High-Temperature Self-Humidifying Proton Exchange Membrane Fuel Cell

Tuesday, October 13, 2015: 17:20
106-A (Phoenix Convention Center)
W. Han (The Hong Kong University of Science and Technology) and K. L. Yeung (The Hong Kong University of Science and Technology)
Proton exchange membrane fuel cell (PEMFC) is considered as a clean and high-efficient power source for portable and on-site applications. Perfluorosulfonic acid (PFSA) polymer is the most common used electrolyte membrane material in PEMFC due to its high proton conductivity and excellent long-term stability under fully hydrated condition. However, its low glass transition temperature limits the operating temperature of PEMFC below 80oC. High operating temperature results in lowered mechanical and dimensional stabilities of PFSA polymer though high temperature operation has many other advantages for PEMFC including higher catalytic and anti-poisoning activities of electrical catalysts, and better controlled water and heat management. Moreover, proton transport capability of PFSA polymer is sensitive to environmental humidity. Membrane dehydration at high temperature sharply decreases its proton conductivity. The required external humidification equipment complicates the design and operation of fuel cell systems and lowers system reliability and energy utilization efficiency, as well as increases their weight and size. Therefore, to develop proton exchange membrane which can be operated under high temperature and low humidity conditions has become a very active research topic.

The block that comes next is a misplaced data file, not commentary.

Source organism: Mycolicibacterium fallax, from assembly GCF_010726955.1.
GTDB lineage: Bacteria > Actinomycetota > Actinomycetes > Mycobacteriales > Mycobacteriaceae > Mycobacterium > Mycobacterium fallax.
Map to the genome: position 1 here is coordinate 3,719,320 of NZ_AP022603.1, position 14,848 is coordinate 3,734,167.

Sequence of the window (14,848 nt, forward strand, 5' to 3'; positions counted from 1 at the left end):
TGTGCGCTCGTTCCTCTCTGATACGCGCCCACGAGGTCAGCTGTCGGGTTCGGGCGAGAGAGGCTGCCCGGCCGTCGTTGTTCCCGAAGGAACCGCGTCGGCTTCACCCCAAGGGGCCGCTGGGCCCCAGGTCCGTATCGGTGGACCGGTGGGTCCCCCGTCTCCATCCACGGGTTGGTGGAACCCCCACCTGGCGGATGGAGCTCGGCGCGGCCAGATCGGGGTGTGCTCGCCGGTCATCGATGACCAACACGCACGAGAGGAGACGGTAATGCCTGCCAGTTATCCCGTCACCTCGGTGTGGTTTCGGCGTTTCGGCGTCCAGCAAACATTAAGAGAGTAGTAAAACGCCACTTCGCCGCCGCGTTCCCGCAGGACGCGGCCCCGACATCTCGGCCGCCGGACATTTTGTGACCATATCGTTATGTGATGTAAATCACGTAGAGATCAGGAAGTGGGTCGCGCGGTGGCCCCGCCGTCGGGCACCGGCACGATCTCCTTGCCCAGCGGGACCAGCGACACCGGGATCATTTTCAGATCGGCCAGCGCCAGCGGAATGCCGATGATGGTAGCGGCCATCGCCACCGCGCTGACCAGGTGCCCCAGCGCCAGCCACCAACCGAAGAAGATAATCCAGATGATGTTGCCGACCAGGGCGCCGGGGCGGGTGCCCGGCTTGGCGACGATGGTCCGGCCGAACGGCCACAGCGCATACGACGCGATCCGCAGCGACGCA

PEMFC has been stably operated under high temperature and low humidity conditions by adding inorganic fillers (e.g., zirconium phosphate, metal oxides, zeolites) into PFSA polymer to prepare polymer-inorganic composite membranes. However, main issues are the increase of proton transport resistance, the aggregation of inorganic filler particles and the appearance of phase separation for the above-mentioned composite membranes. Recently, we have developed and patented a new kind of high-temperature self-humidifying proton exchange membrane (i.e., confined structural composite membrane) by confining PFSA polymer into zeolite-coated porous substrate. Confined structural composite membrane harmonizes the structure and function of different membrane compositions to utilize water retention property of zeolite and avoid the formation of discontinuous phase within PFSA matrix. Confinement effect further improves the performance of structural composite membrane. New confined structural composite membrane can be stably operated up to 160oC without humidification. Self-humidifying hydrogen PEMFC and passive direct methanol fuel cell with new confined structural composite membrane output one order of magnitude higher maximum power densities than those with commercial Nafion 117 membrane. The effect of preparation parameters including zeolite type (e.g., silicate-1, NaZSM-5, HZSM-5, HY), coating thickness, coating morphology (e.g., single-layered, multi-layered, continuous, discontinuous) and PFSA precursor (e.g., solvent, incorporated material) on membrane physicochemical properties and fuel cell performance is also investigated to explore formation mechanisms of high thermal stability and self-humidifying property. On one hand, zeolite coating regulates water within confined structural composite membrane through adsorption of reaction generated water and catalytic formation of water. On the other hand, the confinement of PFSA polymer within zeolite-coated porous substrate limits the shrinkage and swelling of polymer caused by temperature and humidity changes, and induces the oriented rearrangement of polymer chains within confined space.